D-CENT will provide civil society with immediately useable digital tools for social innovation and sustainability. But it will also grow longer-term alternatives to today’s highly centralised platforms and power structures

The reinvention of democracy in the network society

11 Oct

reinvention-democracyIn May and June 2012 Arnau Monterde, coordinator of the program “Communication and Civil Society” at the Internet Interdisciplinary Institute (Open University of Catalonia) organized two workgroups:

I was invited to the first one to discuss with very valuable people as Gala Pin, Carlos Tomás Moro, Javier Toret, Débora Lanzeni, Carlos S. Almeida, Adrià Rodríguez and Cristina Cullell March. Our discussion has been recently synthesized and documented by Arnau, Adrià and the professor Ismael Peña-López as part of the following working paper which has been recently released:

The reinvention of democracy in the network society (in Spanish)


From the Arab Spring, through movement occupywallstreet or 15M it has been opened a new cycle of political network movements which propose many new elements regarding the political use of new technologies and the Internet to collective action. These new movements see the network not only as a tool or battlefield, but also as an organizational form, establishing a relationship that commonly has been linked to ethics and ways to do of hacker communities.

Moreover, the financial crisis in Europe is deepening blocking political institutions that have been building since the beginning of modernity. This crisis is expressed not only in the inability of these institutions to tackle the current economic, social and political, but also in its complicity with the mechanisms of financial dispossession. Such institutional crisis determines the need to exercise both a critical and process of invention and construction work that starts from the new technological possibilities and lessons of network movements, hacker culture and free software, which enable reinventing institutional and constitutional forms, and therefore also of democracy itself.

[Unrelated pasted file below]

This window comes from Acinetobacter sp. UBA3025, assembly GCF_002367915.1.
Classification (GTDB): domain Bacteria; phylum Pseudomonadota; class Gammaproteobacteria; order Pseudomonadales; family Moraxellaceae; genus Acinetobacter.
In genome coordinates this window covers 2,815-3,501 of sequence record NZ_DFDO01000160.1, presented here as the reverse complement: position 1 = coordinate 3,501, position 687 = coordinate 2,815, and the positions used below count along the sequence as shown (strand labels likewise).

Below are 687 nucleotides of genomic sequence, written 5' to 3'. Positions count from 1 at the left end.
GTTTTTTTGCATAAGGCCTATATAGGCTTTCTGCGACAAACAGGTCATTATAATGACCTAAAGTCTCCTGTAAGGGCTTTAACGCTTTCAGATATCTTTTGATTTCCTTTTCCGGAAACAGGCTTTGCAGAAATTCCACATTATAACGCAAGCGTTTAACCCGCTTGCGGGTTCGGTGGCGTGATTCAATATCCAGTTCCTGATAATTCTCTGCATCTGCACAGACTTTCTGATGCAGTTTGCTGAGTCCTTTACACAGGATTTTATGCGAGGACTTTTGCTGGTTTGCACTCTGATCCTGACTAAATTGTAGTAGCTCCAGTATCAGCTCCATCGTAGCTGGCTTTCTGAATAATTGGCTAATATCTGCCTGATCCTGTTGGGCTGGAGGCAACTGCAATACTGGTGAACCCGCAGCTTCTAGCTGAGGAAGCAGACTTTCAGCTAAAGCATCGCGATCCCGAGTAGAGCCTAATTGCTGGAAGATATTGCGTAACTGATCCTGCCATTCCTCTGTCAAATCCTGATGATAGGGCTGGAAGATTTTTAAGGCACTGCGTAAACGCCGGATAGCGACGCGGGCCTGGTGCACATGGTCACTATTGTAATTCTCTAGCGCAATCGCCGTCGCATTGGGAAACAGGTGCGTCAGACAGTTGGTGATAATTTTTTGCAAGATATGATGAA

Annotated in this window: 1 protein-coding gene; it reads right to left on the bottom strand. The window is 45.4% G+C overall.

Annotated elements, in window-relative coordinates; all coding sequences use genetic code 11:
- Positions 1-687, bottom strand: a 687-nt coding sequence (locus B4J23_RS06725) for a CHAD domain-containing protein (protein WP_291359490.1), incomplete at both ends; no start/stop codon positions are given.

Innovation and social networks in public administration

6 Sep

The Universidad Autónoma de Madrid organized the Summer Course “Innovation and social networks in government: transparency, participation and collaboration”  between September 4 and 6. This course, directed by the associate professor J. Ignacio Criado, was to make an approach to the use of social networks in the three levels of Spanish public administration, defining its characteristics, identifying some of the best practices and listening to the opinion of public managers.

I participated as a lecturer with Ismael Peña-López, Professor at the School of Law and Political Science of the Open University of Catalonia. In our presentation we focused on the intersection between Spanish public administrations, new grassroot movements and social media, and we also introduced some social network analysis metrics that provide insights on how Internet and social media could boost a new political paradigm based on network-centric organization models.


15MP2P Conference

9 Jul

The 15M movement is part of a wave of protests that began in 2011 which generated a new global political cycle. This global wave is characterized by the occupation of the urban space and the strategic use of digital communication networks, which express a new self-organized collective behavior and, also, a new paradigm of political network-centric organizations. The Civil Society and Communication Seminar (IN3-UOC) and the DatAnalysis15M group organized the 15MP2P Conference between July 3 and 5. This conference was designed as a common space to:

  • multiply the visibility between different studies about the 15M
  • collect valuable productions in the academic field
  • improve the networking between interested researchers

As a DatAnalysis15M member, I participated in the forth panel “Networks, data science, cognitive science complexity” with my colleagues Javier Toret, Oscar Marín Miró, Miguel Aguilera and Xabier Barandiarán. In this panel I presented the study “DatAnalysis15M: Evolution of the 15M network system through the network topology” which corresponds to a chapter of the study “Technopolitics: the potential of connected multitudes. The 15M network-system as a new paradigm of distributed politicsreleased some weeks ago.


Additionally, I had the honor to present the study “Spanish Indignados and the evolution of 15M: towards networked para-institutions” conducted ​​with the researchers Ismael Peña-López and Mariluz Congosto.

9th International Conference on Internet, Law & Politics